Stuffing Box Wellhead Containments
Stuffing Box Containment
There are many different types of stuffing box wellhead containments on the market in the USA, Canada, and throughout the world.
There are a lot of reasons why Oil Companies around the world use secondary wellhead containment on sucker rod pumping units also know as beam pumps.
The largest reason to use a containment is over all cost savings. These cost savings can be broken down into several quantifiable margins, all resulting in lower lift costs for oil producers.
Environmental spills cost oil companies hundreds of thousands of dollars a year, with wellhead containment on the stuffing box, producers can reduce the over all environmental footprint of pumping units while reducing the down time caused by spills and leaks.
What is a “Stuffing Box”?
A Stuffing box can come in many sizes, shapes, pressure ratings and most importantly with various sealing arrangements. The primary function of a stuffing box is to seal fluid pressure while the polish rod is stroked by the pumping unit. This stroking motion is to function the bottom hole pump causing oil to rise to the surface. Most stuffing box packing also know as sealing arrangements last from days to a couple years this is all dependent on the production environment. The application can change during the yearly seasonal temperature changes or over the life of the production. All the of these different variables changes the outcome of how long packings (seals) will last before a leak or spill occurs.
Why use containment?
With the use of most secondary containment, when a packing leak occurs, the pumping unit will shut down, stop the polish rod from stroking as this stops most of the flow of produced fluids, preventing large environmental spills. Further to the environmental aspects, containments reduce operator and or pumpers service time at each well during any clean up scenario. Some containments offer better containment hygiene than others. Aside from keeping oil in the flow line containments allow producers to run leaner during times of lower oil prices, the containment allows for less visits which give service companies the ability to cover more wells. Lastly some brands of Stuffing box containment offer lubrication injection which provide added life to all stuffing box packing, this again reduced time between down time reducing the lift cost of oil production.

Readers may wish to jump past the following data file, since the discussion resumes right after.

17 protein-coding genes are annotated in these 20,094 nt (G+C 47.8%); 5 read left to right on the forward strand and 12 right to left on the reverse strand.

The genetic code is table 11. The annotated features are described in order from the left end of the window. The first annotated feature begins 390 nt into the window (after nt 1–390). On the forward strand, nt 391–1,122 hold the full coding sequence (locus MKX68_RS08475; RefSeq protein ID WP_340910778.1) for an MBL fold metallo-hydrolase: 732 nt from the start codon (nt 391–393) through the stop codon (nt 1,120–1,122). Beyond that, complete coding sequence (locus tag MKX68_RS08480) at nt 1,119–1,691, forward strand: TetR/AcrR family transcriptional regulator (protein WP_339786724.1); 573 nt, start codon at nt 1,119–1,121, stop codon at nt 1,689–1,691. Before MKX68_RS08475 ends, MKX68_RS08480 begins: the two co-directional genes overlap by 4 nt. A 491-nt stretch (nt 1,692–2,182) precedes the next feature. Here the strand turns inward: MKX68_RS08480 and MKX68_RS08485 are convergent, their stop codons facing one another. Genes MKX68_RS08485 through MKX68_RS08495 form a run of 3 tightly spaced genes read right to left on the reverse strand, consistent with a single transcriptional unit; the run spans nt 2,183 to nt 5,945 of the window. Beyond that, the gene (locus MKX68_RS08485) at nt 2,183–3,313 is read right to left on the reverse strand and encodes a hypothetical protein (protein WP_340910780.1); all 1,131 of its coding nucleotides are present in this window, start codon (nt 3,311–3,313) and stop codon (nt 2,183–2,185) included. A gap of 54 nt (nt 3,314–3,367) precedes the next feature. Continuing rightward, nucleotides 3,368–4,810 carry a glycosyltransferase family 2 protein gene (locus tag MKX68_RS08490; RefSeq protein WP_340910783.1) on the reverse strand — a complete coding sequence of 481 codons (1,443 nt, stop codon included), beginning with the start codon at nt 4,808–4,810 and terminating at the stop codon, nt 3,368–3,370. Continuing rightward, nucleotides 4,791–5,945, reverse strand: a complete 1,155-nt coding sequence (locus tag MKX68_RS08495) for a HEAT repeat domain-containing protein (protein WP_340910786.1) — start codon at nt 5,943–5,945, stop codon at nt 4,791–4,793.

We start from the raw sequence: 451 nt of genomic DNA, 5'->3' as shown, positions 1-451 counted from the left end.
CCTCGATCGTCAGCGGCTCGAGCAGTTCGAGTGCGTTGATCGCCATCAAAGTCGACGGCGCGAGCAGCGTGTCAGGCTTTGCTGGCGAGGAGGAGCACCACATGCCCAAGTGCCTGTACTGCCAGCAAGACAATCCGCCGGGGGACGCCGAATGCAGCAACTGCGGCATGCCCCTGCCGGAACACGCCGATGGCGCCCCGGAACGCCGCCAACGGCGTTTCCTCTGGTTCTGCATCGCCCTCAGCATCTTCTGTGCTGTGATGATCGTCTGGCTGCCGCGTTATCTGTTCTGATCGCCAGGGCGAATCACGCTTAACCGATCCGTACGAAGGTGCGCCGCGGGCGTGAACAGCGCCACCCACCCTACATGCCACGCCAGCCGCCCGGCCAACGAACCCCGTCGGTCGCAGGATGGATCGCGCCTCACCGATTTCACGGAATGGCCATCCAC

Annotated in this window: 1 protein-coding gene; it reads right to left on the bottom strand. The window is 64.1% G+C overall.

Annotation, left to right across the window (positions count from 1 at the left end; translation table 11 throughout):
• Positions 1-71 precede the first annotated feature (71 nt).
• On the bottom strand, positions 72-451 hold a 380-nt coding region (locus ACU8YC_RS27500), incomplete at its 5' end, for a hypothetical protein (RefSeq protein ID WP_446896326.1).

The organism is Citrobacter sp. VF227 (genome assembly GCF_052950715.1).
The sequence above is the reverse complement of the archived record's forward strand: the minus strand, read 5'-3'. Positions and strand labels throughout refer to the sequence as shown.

What does a typical stuffing box containment look like?
Most wellhead containments work on all sizes of polished rods and all makes of stuffing boxes, some alterations are needed for best practises.
Stuffing box containments come in varies styles and sizes, legacy designs are typically 2 pieces design which have a gasket allowing the box to be split and installed without disrupting the pumping unit. These legacy brands typically have a plastic or cast-iron base with a plastic shroud around the top of the stuffing box – There are positive value and negative value in every design
The newest models of containments are one-piece design which is installed over the polish rod while the pumping unit is stopped or in service. Some new designs include a rain guard which stops rain from filling up the containment which will artificially stop the pumping unit. Lastly other new designs have incorporated a lubrication system providing the greatest value in one complete unit.
Pumpers have different names for a wellhead containment. For example: enviro boxes, pollution controllers, stuffing Box containments, bathtubs and more.
How does stuffing box containment stop the oil?
Some of the wellhead containments functions are different than others, some wellhead containments are strictly that, they contain the product from leaking on the ground. This is done by shutting down the pumping unit once the oil level gets to a certain maximum level. This happens by a float mechanism that acts like that of a float system of a toilet. Once the level reaches the set point, which is set by the pumper, it shuts down the pumping unit stopping the flow of fluid.
The switch for the wellhead containment has different names. They are commonly called: shut off switch, kill switch, float, high level wellhead containment switch, sensor switch made by many manufacturers.
Another type of switch for the wellhead containment is the Vega Switch. It is a sensor switch that looks like a tuning fork, and when the switch senses product touching the switch it will shut down the pumping unit. Each unit will screw on to the side externally of the wellhead containment and will be wired with the pumping unit.